S is a siphon of any suitable construction, the upper end of whose long leg S projects somewhat above the inner or lower face of the block B. As shown, the siphon projects into the opening 1" of the block R; but it is'manifest that the parts might be so arranged as to allow the siphon to project into the open neck or portion R", in which case the opening 0 in the block R would be omitted. P is a plunger-fioat, which may be of any suitable size .have av comparatively small cross-sectional area in the neck-opening R within which to rise, and consequently a slight depression of the plu nger will cause a correspondingly great elevation of the water-level in the neck-opening R, in the opening 4", and in the crevices surrounding the block R and between it and the walls of the tank T. The immediate effect of this great and rapid rise in the waterlevel is to suddenly fill the crown s of the siphon with water, expelling the air therefrom and starting siphonic action.
V is the inlet-valve, which may be of any preferred construction, and Z is a lever .hav-
' depress the plunger-float to effect the initial valve.
siphonic action and the opening of the inlet- I have shown a lever L fulcrumed at f 011 a cross-bar F, supported by the side walls of the tank, said lever L being connected, as by a nut 11,, to the projectingend of the stem 3 and having its arm L projecting over the end of the tank, with the usual pull-chain h attached thereto. For the purpose of ad justably securing the lever L to the stem 5 it is here shown as held between two nuts n 'n on the screw-threaded upper end of the stem; but it is evident that I might use other means of adjustment, as by substituting washers for the nut 01.. By thus adjustably securing the lever to the stem the desired immersion of the plunger-float may be obtained and the timing of the action of the shifting weight, hereinafter described, accurately accomplished. I prefer to place a bufier h on the upper edge of the tank to limit the downward movement of the arm L and also to prevent the noise that would be caused by the striking of the lever against the tank; but manifestly the parts may be so adjusted that theedge of the tank itself will act as a stop to limit the downward movement of the lever and plungerfioat. As heretofore stated, siphonic action will be quickly initiated and the inlet-valve opened by a very small depression of the plunger-float, and it is manifest that the closing movement of the inlet-valve will not begin until the tank is again filled nearly to its normal level, when the water will reach the plunger-float, which will again be buoyed up by the rising water, carrying with it the long arm of the lever Z and closing the valve.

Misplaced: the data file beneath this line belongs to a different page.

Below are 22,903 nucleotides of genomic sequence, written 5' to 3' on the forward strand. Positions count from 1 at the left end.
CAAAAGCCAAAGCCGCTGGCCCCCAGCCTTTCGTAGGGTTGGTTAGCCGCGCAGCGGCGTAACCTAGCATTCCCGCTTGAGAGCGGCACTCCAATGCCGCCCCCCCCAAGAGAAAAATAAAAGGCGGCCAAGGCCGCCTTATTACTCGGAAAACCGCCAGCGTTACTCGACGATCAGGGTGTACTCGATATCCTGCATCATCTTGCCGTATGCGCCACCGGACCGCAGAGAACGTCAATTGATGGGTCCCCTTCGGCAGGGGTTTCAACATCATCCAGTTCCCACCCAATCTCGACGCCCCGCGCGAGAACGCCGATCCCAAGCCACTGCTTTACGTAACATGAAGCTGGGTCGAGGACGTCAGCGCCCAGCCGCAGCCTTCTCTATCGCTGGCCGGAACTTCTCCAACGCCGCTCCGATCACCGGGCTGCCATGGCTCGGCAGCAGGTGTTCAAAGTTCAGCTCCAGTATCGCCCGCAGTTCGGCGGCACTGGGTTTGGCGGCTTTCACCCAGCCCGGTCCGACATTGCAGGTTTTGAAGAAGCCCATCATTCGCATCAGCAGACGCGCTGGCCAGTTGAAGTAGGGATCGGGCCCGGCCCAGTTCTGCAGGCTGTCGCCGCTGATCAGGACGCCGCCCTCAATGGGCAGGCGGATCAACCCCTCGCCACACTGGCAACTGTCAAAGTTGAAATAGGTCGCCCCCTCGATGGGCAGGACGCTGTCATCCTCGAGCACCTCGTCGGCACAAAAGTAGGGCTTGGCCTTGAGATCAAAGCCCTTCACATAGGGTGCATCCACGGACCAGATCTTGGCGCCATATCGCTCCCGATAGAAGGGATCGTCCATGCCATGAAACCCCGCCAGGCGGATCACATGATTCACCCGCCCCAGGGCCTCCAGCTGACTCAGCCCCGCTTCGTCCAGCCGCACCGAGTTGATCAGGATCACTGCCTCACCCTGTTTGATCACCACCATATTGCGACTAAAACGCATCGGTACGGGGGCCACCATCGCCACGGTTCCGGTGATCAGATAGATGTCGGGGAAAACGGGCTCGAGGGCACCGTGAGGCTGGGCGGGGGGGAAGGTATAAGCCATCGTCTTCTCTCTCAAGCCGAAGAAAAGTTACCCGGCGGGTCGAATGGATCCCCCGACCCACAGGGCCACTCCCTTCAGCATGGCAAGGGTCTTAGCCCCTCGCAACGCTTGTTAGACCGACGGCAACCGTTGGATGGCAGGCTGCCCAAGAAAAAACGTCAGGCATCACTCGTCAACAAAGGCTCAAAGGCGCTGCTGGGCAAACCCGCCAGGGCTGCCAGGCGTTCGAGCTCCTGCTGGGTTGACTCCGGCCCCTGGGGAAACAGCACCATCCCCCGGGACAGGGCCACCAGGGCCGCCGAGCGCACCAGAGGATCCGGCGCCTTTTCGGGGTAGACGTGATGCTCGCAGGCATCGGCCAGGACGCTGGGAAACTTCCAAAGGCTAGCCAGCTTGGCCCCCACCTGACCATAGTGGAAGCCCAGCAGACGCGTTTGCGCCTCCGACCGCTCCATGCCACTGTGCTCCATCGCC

As a means for preventing any leak of the valve due to its failure to become firmly seated or to an increased pressure'in the servicepipe I have provided a power device which at the time when theplunger-float is wholly depressed is partially or wholly inactive, but which is rendered active by the final upward movement of the plunger-float at the instant when the inlet-valve is about to close. This power device may assume various forms, but
lever-arm L to a point immediately over or nearly over the fulcrum f of the lever L. The relative lengths of the arm L and that part of arm L betweenthe fulcrum f and the stem 8 and of the long and short arms of the lever Zare such that a weight W of, say, one pound will produce a vastly-increased eifective pressure on the inlet-valve V to hold it firmly to its seat when the weight is at the outer end of the arm L". The operation of this portion of the device will be readily understood. WVhen the arm L of the lever Lis depressed by a pull on the chain h, the plunger-fioat P is depressed, the siphonic action initiated, the inlet-valve V opened, and at the sametime the arm L" of the lever L is elevated, causing the weight W to roll thereon as a track to the position shown in dotted lines, Fig. 1-that is, to a point over or nearly over the fulcrum f-whn it has little or no tendency to tilt the lever in either direct-ion. Notwithstanding the fact that the pull on the chain It may be quickly released the siphonic action is so prompt that the tank will be rapidly emptied, the several parts remaining in the positions shown by the dotted lines in Fig. 1. In this position the inlet-valve will be wide open and will so remain until the level of the water becomes sufliciently high to buoy up the plunger-float. This will not occur until the Water has nearly reached its normal level, so that the inlet-valve remains fully open until this level is nearly reached, after which the rising of the water slowly lifts the plunger-float, and thereby gradually closes the inlet-valve. the plunger-float also elevates the arm L of the lever L, correspondingly depressing the arm L. This depression of the arm L will not cause any movement of the weight WV from its position over the fulcrumf until it has progressed far enough to cause the downward incline of the arm L to be from rather than toward the fulcrum f, which does not occur until the valve V is about to close; but when the arm L is depressed far enough to incline it from the fulcrum f the weight WV quickly shifts from its position over the fulcrum to the outer end of the arm L, thereby acting as an efiective power device to hold the inlet-valve firmly closed.